The number of eligible patients who initiated dialysis was 847 (0.086% of 983,122 at risk) in 2001 to 2003, 917 (0.074% of 1,241,537) in 2004 to 2006, 1011 (0.072% of 1,411,690) in 2007 to 2009, 1013 (0.068% of 1,482,883) in 2010 to 2012, 1092 (0.068% of 1,607,737) in 2013 to 2015, and 1224 (0.066% of 1,844,317) in 2016 to 2018. Since approximately 2008, the healthcare system has encouraged use of peritoneal dialysis as the preferred initial modality. The proportion of new cases of ESKD initiating peritoneal dialysis grew from 13.7% in 2001 to 2003 to 20.8% in 2016 to 2018.

Over time, the likelihood of long-term dialysis initiation within 1 year increased from 0.086% (95% confidence interval [CI], 0.080%-0.092%) in 2001 to 2003 to 0.103% (95% CI, 0.099%-0.107%) in 2016 to 2018 (P<.001 for trend). In analysis of the annual risk of initiating dialysis by index eGFR between 2001 and 2018, the most prominent secular trends were in those with an index eGFR of 20 to 24 mL/min/1.73 m2 (from 3.2% to 5.1%; P=.001), those with an index eGFR of 18 to 19 mL/min/1.73 m2 (from 8.3% to 11.0%; P=.03), those with an index eGFR of 16 to 17 mL/min/1.73 m2 (from 12.4% to 17.9%; P=.005), and those with an index eGFR of 10 to 13 mL/min/1.73 m2 (from 34.2% to 40.3%; P=.03). Following adjustment for age, sex, race, and diabetes, statistically significant temporal increases in 1-year odds of dialysis initiation remained among eGFR categories of 20 to 24, 16 to 17, and 10 to 13 mL/min/1.73 m2.

Among those with an index eGFR of 20 to 24 mL/min/1.73 m2, the 1-year odds of dialysis initiation increased for every 3-year interval by 5.2% (adjusted odds ratio [aOR], 1.052; 95% CI, 1.004-1.102); among patients with index eGFR of 16 to 17 mL/min/1.73 m2, the 1-year odds of dialysis initiation increased by 6.6% (aOR, 1.066; 95% CI, 1.007-1.130); and among those with index eGFR of 10 to 13 mL/min/1.73m2, the 1-year odds of dialysis initiation increased by 5.3% (aOR, 1.053; 95% CI, 1.008-1.100).

Among patients with very low index eGFR (≤9 mL/min/1.73 m2), the unadjusted and adjusted odds of initiation of dialysis were stable or decreased over time. Patterns were similar among a subset of patients with elective dialysis starts.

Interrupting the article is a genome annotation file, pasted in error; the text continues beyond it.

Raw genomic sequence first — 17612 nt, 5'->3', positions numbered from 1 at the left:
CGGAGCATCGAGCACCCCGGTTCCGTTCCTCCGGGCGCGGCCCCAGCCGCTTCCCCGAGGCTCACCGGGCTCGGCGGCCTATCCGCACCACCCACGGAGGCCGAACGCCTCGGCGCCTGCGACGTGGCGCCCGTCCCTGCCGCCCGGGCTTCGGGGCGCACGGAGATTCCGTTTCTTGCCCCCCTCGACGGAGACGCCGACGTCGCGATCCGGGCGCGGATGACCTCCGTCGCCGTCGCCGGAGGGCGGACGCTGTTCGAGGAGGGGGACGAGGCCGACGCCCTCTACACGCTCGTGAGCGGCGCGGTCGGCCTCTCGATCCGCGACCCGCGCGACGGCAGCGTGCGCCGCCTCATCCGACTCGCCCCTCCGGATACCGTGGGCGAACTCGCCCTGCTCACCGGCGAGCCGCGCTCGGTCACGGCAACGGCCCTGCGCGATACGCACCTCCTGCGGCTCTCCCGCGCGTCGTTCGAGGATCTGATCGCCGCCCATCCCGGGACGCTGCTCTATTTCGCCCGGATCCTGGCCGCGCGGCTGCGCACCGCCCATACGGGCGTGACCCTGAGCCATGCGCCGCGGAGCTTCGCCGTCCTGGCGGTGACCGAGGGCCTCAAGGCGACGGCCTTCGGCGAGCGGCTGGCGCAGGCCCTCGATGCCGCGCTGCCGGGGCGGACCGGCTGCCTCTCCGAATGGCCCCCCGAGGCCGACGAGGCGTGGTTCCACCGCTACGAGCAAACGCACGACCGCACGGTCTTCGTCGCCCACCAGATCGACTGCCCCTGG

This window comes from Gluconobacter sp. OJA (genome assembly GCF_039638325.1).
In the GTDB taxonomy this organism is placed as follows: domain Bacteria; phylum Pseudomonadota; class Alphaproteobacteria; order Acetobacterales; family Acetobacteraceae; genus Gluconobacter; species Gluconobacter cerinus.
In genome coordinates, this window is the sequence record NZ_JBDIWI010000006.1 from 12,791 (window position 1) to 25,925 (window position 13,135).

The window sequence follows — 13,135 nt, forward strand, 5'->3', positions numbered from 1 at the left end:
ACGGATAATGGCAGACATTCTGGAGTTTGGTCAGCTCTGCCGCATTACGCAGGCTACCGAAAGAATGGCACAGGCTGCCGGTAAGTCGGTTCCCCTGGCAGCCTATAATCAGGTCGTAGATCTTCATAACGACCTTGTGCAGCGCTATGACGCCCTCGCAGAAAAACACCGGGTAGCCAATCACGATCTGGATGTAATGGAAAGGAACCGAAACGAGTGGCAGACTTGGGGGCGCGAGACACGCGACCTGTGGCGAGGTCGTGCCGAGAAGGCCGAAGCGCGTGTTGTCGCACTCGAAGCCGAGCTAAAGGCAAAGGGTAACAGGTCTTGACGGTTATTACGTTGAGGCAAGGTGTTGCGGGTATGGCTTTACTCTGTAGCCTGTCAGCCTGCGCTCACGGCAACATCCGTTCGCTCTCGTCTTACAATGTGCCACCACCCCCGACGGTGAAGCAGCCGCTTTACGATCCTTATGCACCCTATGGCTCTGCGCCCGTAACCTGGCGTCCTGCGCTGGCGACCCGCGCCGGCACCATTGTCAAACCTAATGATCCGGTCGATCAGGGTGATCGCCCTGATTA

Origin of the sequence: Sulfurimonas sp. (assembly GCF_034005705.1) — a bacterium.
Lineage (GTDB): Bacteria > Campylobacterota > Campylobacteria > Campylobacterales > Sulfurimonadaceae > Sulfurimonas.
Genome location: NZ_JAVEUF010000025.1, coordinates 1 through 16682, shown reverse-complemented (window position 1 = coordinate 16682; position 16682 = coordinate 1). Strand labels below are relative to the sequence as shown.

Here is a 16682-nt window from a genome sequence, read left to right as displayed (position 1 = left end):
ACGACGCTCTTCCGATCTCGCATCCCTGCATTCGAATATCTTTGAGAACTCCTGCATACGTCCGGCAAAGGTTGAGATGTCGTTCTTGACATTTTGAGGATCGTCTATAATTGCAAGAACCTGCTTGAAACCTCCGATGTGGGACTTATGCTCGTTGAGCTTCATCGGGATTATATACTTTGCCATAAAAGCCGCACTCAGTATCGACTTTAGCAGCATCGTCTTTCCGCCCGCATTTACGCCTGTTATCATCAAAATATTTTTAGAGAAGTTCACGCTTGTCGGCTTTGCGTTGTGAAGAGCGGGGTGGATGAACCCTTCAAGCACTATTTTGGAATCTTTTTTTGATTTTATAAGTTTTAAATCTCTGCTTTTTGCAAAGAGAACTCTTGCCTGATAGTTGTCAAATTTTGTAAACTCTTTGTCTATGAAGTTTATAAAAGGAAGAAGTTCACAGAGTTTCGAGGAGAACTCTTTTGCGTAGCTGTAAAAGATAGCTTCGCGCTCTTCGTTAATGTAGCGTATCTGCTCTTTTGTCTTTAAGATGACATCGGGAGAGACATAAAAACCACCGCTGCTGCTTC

Limitations to the findings cited by the authors included limiting data to an integrated healthcare delivery system in California; lack of data on the specific system-, physician- and patient-level reasons that may have contributed to the observed trends; and no analysis of how changing the timing and threshold for dialysis initiation may have affected clinical outcomes.

“In conclusion, choices regarding the timing of dialysis initiation should be made on a patient-by-patient basis to maximize the net benefit for individual patients with kidney disease, including taking into account the results of large, randomized clinical trials, such as the IDEAL trial. Our results underscore the importance the timing of initiating long-term dialysis has on the size of the population of patients with ESKD,” the researchers said.

Takeaway Points

  1. Researchers conducted a retrospective cohort study to examine temporal trends in initiation of long-term dialysis by level of estimated glomerular filtration (eGFR) level and quantify the association of the patterns with the number of patients with end-stage kidney disease.
  2. Deidentified patient data from 2001 to 2018 were stratified into successive 3-year intervals. In the initial 3-year cohort, mean age was 55.4 years, 55.0% were women, and diabetes prevalence was 14.9%, characteristics that remained stable across the study period.
  3. The likelihood of receiving dialysis at eGFR levels of 10 to 24 mL/min/1.73 m2 generally increased over time.